Movie special effects used to create 3D digital William Wilberforce and Amy Johnson in Hull

IT IS the state-of-the-art technology used to create computer generated characters in blockbuster films such as The Lord of the Rings trilogy or Star Wars: The Force Awakens.

Computer scientists at the University of Hull are bringing two of the citys most famous heroes back to life with blockbusting technology. A digital 3D version of Amy Johnson, the first woman to fly a plane solo from England to Australia. Pictured actress Rachel Harris, who plays Virtual Amy. Picture : Jonathan Gawthorpe

But now motion capture is being used to digitally recreate two of Hull’s most significant figures which will then be projected at various points across the city.

Digital 3D versions of William Wilberforce – the Hull-born MP who pioneered the abolition of slavery movement in the 19th century – and Amy Johnson – the first woman to fly a plane solo from England to Australia – are being created in a project involving the city’s university.

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The characters are based on the recorded movements of live actors using full body motion tracking and facial capture techniques.

Computer scientists at the University of Hull are bringing two of the citys most famous heroes back to life with blockbusting technolog. Picture : Jonathan Gawthorpe

This is how Hollywood studios create creatures and characters for films such as Gollum in Lord of the Rings or the Hulk character in the Marvel Avengers films.

Now Wilberforce and Johnson could be appearing like Pokemon go characters on the streets.

The characters are being created by Hull’s Immersive Virtual Environment (HIVE), part of Hull University’s Computer Science department, and experts in 3D visualisation the Digital Design Studio at the Glasgow School of Art. Dr Jon Purdy the HIVE manager said: “We are planning to use them in lots of different ways - with virtual reality headsets that you can wear and look at them; augmented reality versions so you can see them standing in the street when viewing them through an i-Pad.”

Dr Purdy said he was prompted by a visit to the Battle of Bannockburn Centre in Scotland, which used motion capture technology to recreate historical characters. “I got asked the question about creating an exhibition for the Amy Johnson Festival and working with the Wilberforce Institute and Museum to bring the stories alive.”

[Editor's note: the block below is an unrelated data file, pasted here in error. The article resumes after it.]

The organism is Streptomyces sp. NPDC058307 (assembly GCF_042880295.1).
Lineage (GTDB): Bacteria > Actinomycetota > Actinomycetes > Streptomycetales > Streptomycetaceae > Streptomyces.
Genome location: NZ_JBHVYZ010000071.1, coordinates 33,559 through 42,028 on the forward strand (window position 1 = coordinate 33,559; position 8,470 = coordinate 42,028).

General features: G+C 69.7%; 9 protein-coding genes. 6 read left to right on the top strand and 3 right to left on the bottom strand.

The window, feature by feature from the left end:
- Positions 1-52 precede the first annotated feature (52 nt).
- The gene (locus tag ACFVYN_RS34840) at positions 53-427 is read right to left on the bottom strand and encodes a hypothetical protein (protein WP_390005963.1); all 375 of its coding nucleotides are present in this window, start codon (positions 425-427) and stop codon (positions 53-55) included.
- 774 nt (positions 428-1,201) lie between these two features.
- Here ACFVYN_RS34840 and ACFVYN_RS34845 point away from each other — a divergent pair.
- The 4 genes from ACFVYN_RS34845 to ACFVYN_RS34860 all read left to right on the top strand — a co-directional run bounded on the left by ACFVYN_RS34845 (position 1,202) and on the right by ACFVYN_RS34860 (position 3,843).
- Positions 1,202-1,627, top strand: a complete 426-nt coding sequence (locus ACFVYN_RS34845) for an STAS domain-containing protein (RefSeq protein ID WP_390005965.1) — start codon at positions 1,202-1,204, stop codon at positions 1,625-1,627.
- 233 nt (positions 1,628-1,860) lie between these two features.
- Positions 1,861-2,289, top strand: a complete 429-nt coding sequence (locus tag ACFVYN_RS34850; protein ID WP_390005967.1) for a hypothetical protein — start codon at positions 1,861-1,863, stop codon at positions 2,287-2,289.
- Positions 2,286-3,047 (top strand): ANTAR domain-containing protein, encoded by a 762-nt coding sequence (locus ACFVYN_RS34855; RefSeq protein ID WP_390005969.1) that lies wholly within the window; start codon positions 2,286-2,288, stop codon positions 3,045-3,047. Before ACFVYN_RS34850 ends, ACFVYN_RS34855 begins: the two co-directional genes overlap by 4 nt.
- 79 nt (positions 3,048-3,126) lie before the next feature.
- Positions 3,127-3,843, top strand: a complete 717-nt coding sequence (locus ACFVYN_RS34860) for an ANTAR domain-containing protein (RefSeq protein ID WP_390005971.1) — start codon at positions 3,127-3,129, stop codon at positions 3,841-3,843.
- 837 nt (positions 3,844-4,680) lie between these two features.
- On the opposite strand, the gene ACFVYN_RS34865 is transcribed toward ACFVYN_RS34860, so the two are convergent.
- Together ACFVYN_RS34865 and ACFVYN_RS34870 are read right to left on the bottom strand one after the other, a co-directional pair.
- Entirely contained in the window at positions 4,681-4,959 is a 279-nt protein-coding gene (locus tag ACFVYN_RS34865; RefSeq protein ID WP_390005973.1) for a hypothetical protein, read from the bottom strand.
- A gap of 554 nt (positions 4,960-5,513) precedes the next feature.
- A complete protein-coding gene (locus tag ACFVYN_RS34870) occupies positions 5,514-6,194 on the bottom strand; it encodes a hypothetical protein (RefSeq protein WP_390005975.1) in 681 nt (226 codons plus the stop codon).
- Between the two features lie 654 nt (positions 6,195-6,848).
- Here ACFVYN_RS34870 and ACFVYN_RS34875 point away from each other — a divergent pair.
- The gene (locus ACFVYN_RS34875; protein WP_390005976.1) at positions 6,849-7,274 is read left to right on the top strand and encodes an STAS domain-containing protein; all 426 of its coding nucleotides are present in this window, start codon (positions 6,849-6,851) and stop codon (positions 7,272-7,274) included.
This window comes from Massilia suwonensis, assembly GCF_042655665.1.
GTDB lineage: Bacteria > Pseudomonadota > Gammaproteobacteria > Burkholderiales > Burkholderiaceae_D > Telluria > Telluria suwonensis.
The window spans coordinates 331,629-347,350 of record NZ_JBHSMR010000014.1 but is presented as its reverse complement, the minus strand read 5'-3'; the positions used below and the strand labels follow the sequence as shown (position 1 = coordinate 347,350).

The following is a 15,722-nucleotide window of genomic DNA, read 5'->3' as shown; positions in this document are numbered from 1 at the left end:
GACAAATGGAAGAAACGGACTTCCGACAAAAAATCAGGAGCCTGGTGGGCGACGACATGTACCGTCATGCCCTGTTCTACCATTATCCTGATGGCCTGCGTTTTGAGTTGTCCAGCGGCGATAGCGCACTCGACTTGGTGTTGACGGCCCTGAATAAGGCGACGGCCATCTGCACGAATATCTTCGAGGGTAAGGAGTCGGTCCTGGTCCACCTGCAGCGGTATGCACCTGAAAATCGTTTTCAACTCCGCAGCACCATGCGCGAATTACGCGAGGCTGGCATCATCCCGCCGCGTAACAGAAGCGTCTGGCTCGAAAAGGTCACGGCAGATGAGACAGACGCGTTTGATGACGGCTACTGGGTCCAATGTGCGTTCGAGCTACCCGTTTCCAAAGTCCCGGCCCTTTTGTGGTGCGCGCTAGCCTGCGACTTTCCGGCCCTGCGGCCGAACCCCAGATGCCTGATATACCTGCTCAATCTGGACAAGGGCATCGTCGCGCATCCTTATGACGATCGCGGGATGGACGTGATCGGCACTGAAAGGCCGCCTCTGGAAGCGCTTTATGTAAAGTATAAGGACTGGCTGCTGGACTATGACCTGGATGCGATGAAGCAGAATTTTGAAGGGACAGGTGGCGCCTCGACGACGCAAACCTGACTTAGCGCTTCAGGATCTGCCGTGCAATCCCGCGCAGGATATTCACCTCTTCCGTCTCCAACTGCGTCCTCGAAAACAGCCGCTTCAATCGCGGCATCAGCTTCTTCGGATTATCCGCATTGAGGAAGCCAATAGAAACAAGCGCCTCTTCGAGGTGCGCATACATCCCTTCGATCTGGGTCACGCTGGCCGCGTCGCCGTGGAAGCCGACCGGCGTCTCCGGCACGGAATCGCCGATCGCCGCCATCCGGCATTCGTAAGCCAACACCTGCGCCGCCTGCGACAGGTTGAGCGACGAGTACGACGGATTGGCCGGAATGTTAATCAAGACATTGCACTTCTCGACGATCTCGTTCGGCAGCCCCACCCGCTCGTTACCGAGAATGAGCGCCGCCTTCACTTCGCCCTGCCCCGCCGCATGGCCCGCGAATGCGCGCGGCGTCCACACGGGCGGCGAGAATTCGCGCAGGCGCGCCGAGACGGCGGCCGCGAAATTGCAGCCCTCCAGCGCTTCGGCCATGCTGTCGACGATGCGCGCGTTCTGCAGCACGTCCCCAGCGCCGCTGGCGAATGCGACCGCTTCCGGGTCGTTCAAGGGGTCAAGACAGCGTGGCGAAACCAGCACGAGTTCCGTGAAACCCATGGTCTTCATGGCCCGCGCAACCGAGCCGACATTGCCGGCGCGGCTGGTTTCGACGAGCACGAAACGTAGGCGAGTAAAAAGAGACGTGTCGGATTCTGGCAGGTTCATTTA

Computer scientists at the University of Hull are bringing two of the citys most famous heroes back to life with blockbusting technolog. Picture : Jonathan Gawthorpe

Building the Amy Johnson’s character was said to be easier than Wilberforce as they had lots of film footage to mine for information about how she walked and what she looked like.

She is shown in flying gear in front of her Gipsy Moth Jason, giving different speeches about her motivation, her flights and how success changed her life

“The idea was if we build a digital version we can use it to build games so children can recreate the flights, plan the journeys and land in the difficult places she did.”

There are four versions of Wilberforce throughout his life, the last depicting him as old man, sitting in a chair reflecting on his life.

There’s also a digital version of Olaudah Equiano, the famous former slave, who wrote an autobiography depicting the horrors of slavery and who lobbied Parliament for its abolition.

They are still developing how they will be used: “We are asking for suggestions for games that use the characters from students, the public and some of the games companies.”Once they captured the raw footage, the team apply 3D modelling visual effects and animation techniques to create the digital characters.

Dr Purdy added: “It’s an honour to get the opportunity to recreate two pioneering historical figures using movie-standard special effects. The technology we’ve adopted means the Amy and William characters will be recreated in a very realistic way and in high definition.

The characters will recount stories from their life – retelling significant points in history in an unusual and interactive way.”

Raw footage of Ms Johnson and actress Rachel Harris was captured and computer scientists then applied 3D modelling effects and animation techniques to create the character.

A model of 19th century MP William Wilberforce, who pioneered the abolition of the slavery movement, is also being developed.

“Virtual Amy” will go display in the children’s library within Hull Central Library as part of the Amy Johnson Festival.

Festival director Rick Welton said: “The Virtual Amy project showcases how the technology and engineering can be used to create something visually stunning.

“The aim of the Amy Johnson Festival is to inspire people, especially women, to take an interest in engineering, as well as demonstrating how engineering blends with art and design.”

Dr Jon Purdy, Hive centre manager, said: “It’s an honour to get the opportunity to recreate two pioneering historical figures using movie-standard special effects.

“The technology we’ve adopted means the Amy and William characters will be recreated in a very realistic way and in high definition. The characters will recount stories from their life - retelling significant points in history in an unusual and interactive way.”

GSA was also involved in creating 3D characters for the award-winning Battle of Bannockburn visitor centre near Stirling.

Dr Paul Chapman, acting director of the GSA Digital Design Studio, said: “We’re very happy to have worked with the University of Hull on this project creating the high-quality motion capture and 3D modelling of Amy Johnson and William Wilberforce.

“We feel positive that the exhibition will be a success and will highlight the incredible lives of these two pioneers.”